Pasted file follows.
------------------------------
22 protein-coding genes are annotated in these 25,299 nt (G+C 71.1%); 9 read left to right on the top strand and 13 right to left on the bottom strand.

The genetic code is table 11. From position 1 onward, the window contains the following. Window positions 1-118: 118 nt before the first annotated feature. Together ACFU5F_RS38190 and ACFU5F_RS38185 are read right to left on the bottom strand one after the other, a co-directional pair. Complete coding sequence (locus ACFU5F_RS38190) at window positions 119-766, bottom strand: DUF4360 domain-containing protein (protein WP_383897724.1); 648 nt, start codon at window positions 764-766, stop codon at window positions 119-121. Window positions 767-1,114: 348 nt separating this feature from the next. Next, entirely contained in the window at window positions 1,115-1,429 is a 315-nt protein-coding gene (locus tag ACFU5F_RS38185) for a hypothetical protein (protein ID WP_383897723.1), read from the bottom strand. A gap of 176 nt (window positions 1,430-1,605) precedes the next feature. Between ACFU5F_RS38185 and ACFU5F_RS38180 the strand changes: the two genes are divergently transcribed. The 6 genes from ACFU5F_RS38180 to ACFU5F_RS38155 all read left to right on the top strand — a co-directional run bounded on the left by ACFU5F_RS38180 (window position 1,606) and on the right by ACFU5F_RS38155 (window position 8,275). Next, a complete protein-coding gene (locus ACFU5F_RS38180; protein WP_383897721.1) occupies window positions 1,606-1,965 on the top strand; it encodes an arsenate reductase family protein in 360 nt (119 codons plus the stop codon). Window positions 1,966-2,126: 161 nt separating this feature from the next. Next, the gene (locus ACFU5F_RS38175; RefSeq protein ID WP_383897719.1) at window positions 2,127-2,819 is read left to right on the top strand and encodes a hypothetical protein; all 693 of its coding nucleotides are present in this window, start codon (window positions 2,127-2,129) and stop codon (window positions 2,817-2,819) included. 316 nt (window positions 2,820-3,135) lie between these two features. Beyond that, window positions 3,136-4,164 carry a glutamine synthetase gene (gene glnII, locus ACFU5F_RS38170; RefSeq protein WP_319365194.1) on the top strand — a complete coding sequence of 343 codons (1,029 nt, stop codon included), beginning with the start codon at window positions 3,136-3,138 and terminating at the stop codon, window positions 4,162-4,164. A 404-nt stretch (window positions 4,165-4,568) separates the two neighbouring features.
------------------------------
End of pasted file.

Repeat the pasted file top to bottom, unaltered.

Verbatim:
22 protein-coding genes are annotated in these 25,299 nt (G+C 71.1%); 9 read left to right on the top strand and 13 right to left on the bottom strand.

The genetic code is table 11. From position 1 onward, the window contains the following. Window positions 1-118: 118 nt before the first annotated feature. Together ACFU5F_RS38190 and ACFU5F_RS38185 are read right to left on the bottom strand one after the other, a co-directional pair. Complete coding sequence (locus ACFU5F_RS38190) at window positions 119-766, bottom strand: DUF4360 domain-containing protein (protein WP_383897724.1); 648 nt, start codon at window positions 764-766, stop codon at window positions 119-121. Window positions 767-1,114: 348 nt separating this feature from the next. Next, entirely contained in the window at window positions 1,115-1,429 is a 315-nt protein-coding gene (locus tag ACFU5F_RS38185) for a hypothetical protein (protein ID WP_383897723.1), read from the bottom strand. A gap of 176 nt (window positions 1,430-1,605) precedes the next feature. Between ACFU5F_RS38185 and ACFU5F_RS38180 the strand changes: the two genes are divergently transcribed. The 6 genes from ACFU5F_RS38180 to ACFU5F_RS38155 all read left to right on the top strand — a co-directional run bounded on the left by ACFU5F_RS38180 (window position 1,606) and on the right by ACFU5F_RS38155 (window position 8,275). Next, a complete protein-coding gene (locus ACFU5F_RS38180; protein WP_383897721.1) occupies window positions 1,606-1,965 on the top strand; it encodes an arsenate reductase family protein in 360 nt (119 codons plus the stop codon). Window positions 1,966-2,126: 161 nt separating this feature from the next. Next, the gene (locus ACFU5F_RS38175; RefSeq protein ID WP_383897719.1) at window positions 2,127-2,819 is read left to right on the top strand and encodes a hypothetical protein; all 693 of its coding nucleotides are present in this window, start codon (window positions 2,127-2,129) and stop codon (window positions 2,817-2,819) included. 316 nt (window positions 2,820-3,135) lie between these two features. Beyond that, window positions 3,136-4,164 carry a glutamine synthetase gene (gene glnII, locus ACFU5F_RS38170; RefSeq protein WP_319365194.1) on the top strand — a complete coding sequence of 343 codons (1,029 nt, stop codon included), beginning with the start codon at window positions 3,136-3,138 and terminating at the stop codon, window positions 4,162-4,164. A 404-nt stretch (window positions 4,165-4,568) separates the two neighbouring features.